A: @ Hampshire, our librarians in charge of the tech systems and data became excited about the publishing potential. However, because we don’t know the nature of the connections, just that connections may exist, the data can be misleading or dangerous. We don’t know much more from the metadata than title names and zinester names.

A: The virtual metadata, they will eventually connect the zines to the actual people, and the issue is surveillance. Conscious that we’re collecting descriptions, and it ends up looking like an objective truth. This gathering process is subjective, interpretive, may be mistakes. How do we challenge this data – feminist, queer, etc. These issues cannot be solved but they can be addressed in our course. Not ok with throwing all of the metadata into SNAC.

What is personal now will become historically rich and meaningful down the road. Academic lens on this data. The people who lived these experiences may be too uncomfortable now. Even attempts at anonymity can be subverted accidentally via other zines or distort affiliations. You need three pieces of anonymized data required to actually anonymize you. Some thought anonymity may not actually be. Is the forethought robust enough to proactively prevent this “outing?” Queering data, feminist data collection, algorithm generation- this cannot be done AFTER the data is collection. A small sample set may help test the security of the visualization. These data collections really matter! The language of consent changes over time… zinesters pioneered this. These connections really matter. Can we collect all of the info but not publish it for many years in order to protect individuals but strengthen the record? Will this archive prevail through time? Engaging students in the process of working through problems of archiving is so important. We rarely think about this – people think they’re being anonymous, but we rarely are. The digital native- very little privacy. The sense of privacy is changing. How are the archivists’s senses of privacy different (generationally, culturally, definitively), from the zinesters a few decades ago?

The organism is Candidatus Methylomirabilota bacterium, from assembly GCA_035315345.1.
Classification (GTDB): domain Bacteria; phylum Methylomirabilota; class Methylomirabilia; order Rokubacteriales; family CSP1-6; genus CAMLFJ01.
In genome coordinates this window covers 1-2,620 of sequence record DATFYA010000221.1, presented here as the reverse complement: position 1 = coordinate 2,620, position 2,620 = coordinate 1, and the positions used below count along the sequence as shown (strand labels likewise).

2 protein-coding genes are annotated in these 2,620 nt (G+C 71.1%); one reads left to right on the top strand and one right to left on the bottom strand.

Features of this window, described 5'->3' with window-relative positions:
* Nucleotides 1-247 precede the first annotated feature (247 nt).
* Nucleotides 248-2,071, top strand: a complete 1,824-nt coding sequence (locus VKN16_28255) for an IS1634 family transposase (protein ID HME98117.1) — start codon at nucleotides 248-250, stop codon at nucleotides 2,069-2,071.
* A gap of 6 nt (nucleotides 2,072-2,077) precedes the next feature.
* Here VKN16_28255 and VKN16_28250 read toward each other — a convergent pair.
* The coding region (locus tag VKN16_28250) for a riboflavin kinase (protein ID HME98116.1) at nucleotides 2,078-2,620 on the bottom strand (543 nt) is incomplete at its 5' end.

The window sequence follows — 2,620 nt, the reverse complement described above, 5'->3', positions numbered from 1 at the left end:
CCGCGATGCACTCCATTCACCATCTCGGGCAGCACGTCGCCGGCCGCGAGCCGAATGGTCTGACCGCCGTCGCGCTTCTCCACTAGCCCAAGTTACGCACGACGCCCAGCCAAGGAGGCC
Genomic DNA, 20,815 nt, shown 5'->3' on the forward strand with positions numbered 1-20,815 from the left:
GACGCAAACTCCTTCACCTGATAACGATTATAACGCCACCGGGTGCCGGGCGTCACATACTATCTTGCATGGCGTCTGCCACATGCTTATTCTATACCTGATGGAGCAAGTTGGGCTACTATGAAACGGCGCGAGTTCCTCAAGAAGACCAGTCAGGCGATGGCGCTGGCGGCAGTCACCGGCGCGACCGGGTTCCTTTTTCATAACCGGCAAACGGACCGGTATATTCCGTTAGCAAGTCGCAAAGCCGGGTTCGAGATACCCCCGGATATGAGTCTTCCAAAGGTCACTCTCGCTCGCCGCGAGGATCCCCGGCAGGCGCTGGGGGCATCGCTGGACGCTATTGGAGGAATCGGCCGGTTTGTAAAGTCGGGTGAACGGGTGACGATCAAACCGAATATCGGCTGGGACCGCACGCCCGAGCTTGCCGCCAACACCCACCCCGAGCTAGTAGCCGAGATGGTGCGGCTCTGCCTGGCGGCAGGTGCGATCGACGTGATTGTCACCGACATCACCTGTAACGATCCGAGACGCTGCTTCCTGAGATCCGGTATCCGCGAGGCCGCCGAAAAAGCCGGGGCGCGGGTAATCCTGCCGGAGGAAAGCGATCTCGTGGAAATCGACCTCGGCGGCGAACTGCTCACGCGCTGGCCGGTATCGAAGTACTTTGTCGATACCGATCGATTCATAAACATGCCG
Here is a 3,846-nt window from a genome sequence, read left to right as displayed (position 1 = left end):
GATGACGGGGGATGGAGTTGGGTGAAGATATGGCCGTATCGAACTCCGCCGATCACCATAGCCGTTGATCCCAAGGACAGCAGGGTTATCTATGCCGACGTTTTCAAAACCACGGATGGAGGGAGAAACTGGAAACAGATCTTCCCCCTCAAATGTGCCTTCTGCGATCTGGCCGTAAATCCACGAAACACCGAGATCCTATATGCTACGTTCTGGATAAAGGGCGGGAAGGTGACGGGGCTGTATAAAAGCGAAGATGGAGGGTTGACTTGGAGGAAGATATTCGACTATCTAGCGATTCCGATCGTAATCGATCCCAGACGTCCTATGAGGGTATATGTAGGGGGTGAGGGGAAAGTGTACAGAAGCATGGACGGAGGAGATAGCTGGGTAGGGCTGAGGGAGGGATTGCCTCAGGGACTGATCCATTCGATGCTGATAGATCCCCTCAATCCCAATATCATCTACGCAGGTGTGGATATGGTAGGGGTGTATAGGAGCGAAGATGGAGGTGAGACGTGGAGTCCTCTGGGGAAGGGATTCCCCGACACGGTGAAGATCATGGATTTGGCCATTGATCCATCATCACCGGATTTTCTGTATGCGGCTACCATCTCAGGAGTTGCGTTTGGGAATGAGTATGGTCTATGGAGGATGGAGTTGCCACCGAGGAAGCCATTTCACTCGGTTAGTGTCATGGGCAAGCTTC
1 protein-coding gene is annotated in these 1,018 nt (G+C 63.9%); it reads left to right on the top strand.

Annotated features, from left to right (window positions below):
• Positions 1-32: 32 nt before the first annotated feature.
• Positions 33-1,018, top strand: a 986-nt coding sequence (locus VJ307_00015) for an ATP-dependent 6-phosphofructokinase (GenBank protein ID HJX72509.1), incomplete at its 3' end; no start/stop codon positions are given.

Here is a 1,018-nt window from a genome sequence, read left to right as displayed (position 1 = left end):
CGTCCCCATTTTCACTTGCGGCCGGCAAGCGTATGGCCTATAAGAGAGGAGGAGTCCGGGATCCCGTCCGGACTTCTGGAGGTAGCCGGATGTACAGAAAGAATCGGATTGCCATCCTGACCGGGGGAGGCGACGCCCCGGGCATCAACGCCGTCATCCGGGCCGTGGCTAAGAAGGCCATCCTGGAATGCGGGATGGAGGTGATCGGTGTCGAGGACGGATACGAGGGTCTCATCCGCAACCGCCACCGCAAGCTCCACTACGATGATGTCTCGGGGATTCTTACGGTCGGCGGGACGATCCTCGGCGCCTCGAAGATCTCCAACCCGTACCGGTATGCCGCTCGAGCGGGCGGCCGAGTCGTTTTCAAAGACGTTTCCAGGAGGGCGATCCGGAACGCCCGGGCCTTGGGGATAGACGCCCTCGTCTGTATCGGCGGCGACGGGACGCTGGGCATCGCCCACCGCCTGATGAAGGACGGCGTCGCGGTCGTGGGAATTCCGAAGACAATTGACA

Exciting tool for digital analysis.

Archival research of fairly recent history, many subjects are old or recently passed. Very sensitive! Much information is embargoed until everyone close to the subjects have died. Many of our research subjects were quite young, and so are still quite young. Mt. Holyoke Archive contains many alumnae material, and so much of the material in the collection comes from people who were young when the work was created, and are still quite young. It’s rare that archives contain work from people who are still quite young in their contemporary life.

Hope to keep everyone up to date on this project.